“Can you track the man, Fionnghal?”

The dog was excited, “The hunt is on. We track and chase. But not close. Dangerous man. Bit the hunter, and he fell. Then bit the dark man, and he fell, too. Scent fresh. We chase!”

They broke camp as fast as they could. The pursuit of Fenris hot on their hearts. In less than an hour it was a grey winter’s day.

Light was about them, as much as it could be, and Don’ exclaimed, “I see him!”

They doubled their pace and it became apparent that so had Fenris. Soon Fionnghal was arcing to the east and west, as if Fenris knew they were tracking him and then they came upon their own tracks.

“Careful,” Aneir warned. “He might be leading us into an ambush.”

“He’s only one man,” Don’ said. “We have nothing to fear with all of us together.”

“I hope you’re right.” Fel countered. “You saw what he summoned out of the depths. What if he summoned that?”

There was no way to argue against the necromancer’s point, so they pushed on. Fatigue grew in their limbs and they were all tired.

“There,” Don’ suddenly pointed.

After crossing a hundred yards of snowy forest they saw it. A sack tied to a branch about seven feet from the ground. It held a rectangular shape. To Fel’s eyes it looked about right to be their hard-won book of Fimbulwinter.

“No,” Felghanis said in disbelief and amusement.

He led them to the sack and gingerly untied it. Opening the hessian away from his body he was relieved nothing issued forth. Inside he found the book and carefully he began to check its condition. There was little wrong with the volume. It was obviously read and the pages a little worn at the edges as if someone had rapidly thumbed through the thing. In the fly page a hastily scrawled note read in charcoal:

“I needed to read it. I have no qualms with you but if you pursue me I will kill you.”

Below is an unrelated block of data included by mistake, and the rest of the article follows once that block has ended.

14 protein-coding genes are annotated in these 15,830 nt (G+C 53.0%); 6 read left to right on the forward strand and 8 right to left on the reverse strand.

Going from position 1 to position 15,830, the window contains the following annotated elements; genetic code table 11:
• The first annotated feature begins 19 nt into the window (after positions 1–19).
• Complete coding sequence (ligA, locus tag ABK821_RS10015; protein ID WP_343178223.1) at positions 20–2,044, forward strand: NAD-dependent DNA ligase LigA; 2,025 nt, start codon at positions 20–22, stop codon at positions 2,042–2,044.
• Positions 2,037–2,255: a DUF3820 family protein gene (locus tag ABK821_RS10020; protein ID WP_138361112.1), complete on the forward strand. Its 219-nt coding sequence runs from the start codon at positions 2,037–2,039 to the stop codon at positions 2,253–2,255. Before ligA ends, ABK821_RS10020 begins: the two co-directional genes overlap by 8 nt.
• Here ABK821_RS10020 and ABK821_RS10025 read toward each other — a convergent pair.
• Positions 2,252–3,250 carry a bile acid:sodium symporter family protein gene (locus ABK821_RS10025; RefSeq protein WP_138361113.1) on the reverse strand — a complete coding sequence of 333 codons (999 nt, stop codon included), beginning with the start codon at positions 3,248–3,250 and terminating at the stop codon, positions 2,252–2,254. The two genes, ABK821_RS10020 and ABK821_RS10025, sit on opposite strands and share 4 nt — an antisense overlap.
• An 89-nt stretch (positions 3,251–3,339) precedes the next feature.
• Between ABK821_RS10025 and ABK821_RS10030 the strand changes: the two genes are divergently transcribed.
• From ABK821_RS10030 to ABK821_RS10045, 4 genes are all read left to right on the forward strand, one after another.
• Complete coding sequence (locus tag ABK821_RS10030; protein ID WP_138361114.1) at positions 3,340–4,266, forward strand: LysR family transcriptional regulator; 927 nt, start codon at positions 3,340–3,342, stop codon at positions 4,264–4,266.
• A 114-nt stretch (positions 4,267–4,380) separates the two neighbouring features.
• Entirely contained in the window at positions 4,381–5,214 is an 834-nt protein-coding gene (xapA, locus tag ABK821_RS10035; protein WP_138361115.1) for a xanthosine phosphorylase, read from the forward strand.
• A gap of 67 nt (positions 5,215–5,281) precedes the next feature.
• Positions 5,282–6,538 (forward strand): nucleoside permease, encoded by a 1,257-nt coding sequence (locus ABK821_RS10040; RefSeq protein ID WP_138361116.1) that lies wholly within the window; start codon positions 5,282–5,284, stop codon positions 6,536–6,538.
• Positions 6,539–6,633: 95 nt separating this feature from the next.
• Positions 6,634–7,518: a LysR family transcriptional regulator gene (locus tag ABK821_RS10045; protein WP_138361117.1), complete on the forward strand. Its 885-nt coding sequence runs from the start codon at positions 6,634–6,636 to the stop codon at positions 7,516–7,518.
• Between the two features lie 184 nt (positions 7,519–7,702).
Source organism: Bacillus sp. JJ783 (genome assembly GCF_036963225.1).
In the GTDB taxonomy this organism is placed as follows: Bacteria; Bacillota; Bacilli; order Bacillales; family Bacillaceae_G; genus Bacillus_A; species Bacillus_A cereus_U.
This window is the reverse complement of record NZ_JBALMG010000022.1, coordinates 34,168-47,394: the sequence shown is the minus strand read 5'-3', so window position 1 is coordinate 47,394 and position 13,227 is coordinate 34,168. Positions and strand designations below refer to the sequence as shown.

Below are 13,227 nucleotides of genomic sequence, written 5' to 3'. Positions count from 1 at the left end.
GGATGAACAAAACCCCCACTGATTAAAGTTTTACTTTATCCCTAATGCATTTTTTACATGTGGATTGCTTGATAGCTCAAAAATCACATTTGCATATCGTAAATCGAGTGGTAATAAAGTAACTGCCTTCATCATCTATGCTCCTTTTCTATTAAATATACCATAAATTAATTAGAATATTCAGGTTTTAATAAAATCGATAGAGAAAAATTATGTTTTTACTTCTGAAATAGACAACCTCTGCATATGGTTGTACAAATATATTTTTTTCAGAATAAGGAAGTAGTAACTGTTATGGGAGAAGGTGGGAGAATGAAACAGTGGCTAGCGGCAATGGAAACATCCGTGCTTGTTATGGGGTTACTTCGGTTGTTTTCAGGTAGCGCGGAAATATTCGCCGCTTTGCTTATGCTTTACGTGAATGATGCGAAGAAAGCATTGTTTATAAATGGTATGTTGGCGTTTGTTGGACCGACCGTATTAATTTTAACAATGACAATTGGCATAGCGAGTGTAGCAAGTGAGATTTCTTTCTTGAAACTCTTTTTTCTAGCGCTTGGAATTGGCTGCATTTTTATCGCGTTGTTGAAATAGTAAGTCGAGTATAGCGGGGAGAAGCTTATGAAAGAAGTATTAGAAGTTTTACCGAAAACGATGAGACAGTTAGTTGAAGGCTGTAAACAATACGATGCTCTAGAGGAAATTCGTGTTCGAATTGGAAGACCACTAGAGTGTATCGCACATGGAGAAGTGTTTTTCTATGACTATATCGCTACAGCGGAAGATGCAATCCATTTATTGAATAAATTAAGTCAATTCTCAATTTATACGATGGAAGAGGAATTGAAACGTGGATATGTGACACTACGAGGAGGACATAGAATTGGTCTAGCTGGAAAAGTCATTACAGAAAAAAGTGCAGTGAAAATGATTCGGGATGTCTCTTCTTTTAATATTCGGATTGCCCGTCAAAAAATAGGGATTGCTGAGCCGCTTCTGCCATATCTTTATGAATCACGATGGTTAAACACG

It was signed with a glyph of a wolf’s paw.

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Kiltayre: Session 14 Ideas

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I’m hoping the players certainly have some questions:

  • Why were scours attacking the barrow?
  • What the hell is a werebear doing as a Scour at all?
  • Are these Scours, Thiredea’s band, connected to those that died at the Iron Tower?
  • Will Kentos’ spirit let them take the book now?
  • What about the Hob’s & Blakh?
  • Is there a Garren revenge warband on the way?
  • And where is Fenris (if they even care any more)?

Session 14 will be back to plot and information with a very good chance that the party will make it back to civilization for the first time in nearly three months! I know I’d be lusting after a hot bath, a real bed inside of four walls and a roof, and a fresh baked loaf of bread after that amount of time in the dirty wilds.

However, the party do have the entire Scour group as prisoners: two soldiers, a priest and Thiredea the werebear.

Interesting choices and possibly dilemmas ahead.

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Kiltayre Session 13

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Clash at the Barrow of Kentos

When the party asked if they could take the book, again, a voice rolled out of the sarcophagus, “Until my tomb is safe you cannot touch the book.” They ran to the sounds of battle to protect Kentos’ tomb.

Two martial scours and a turn-specialist, who managed to destroy two wraiths, were leading the attack on the Barrow of Kentos.

Felghanis used his Blindness spell to devastating effect on the attacking Scours. He took a hit from an oversized crossbow bolt from a sniper. After the first of them was downed the other two ran but the sniper kept on. One of the Scours fell to his knee in surrender claiming a rich cousin, a Cardinal no less, when it appeared this “Thiredea” they kept calling to for help was not forthcoming.

The leader of the Scours, and sniper, closed on the party as they took the three other Scours prisoner. She tried to imperiously take charge of the situation expecting her authority would be enough out here in the wilderness to make the party do as she said. They quickly blocked Thiredea and met her words with harsher ones. It was straight after this that battle began again. Aenir and Kellor quickly flanked her and landed two hard blows. She erupted into the form of a werebear and began raining heavy damage about her with a poleaxe in one hand/paw.

Herath was downed, as was Felghanis, and Kellor looked like the side of his head was smashed in, by the time they brought Thiredea down. Kellor’s wound turned out to be a nasty but non-life-threatening one. His ear was ripped off with bits of his helmet and scalp. The party were grateful.

GM’s notes: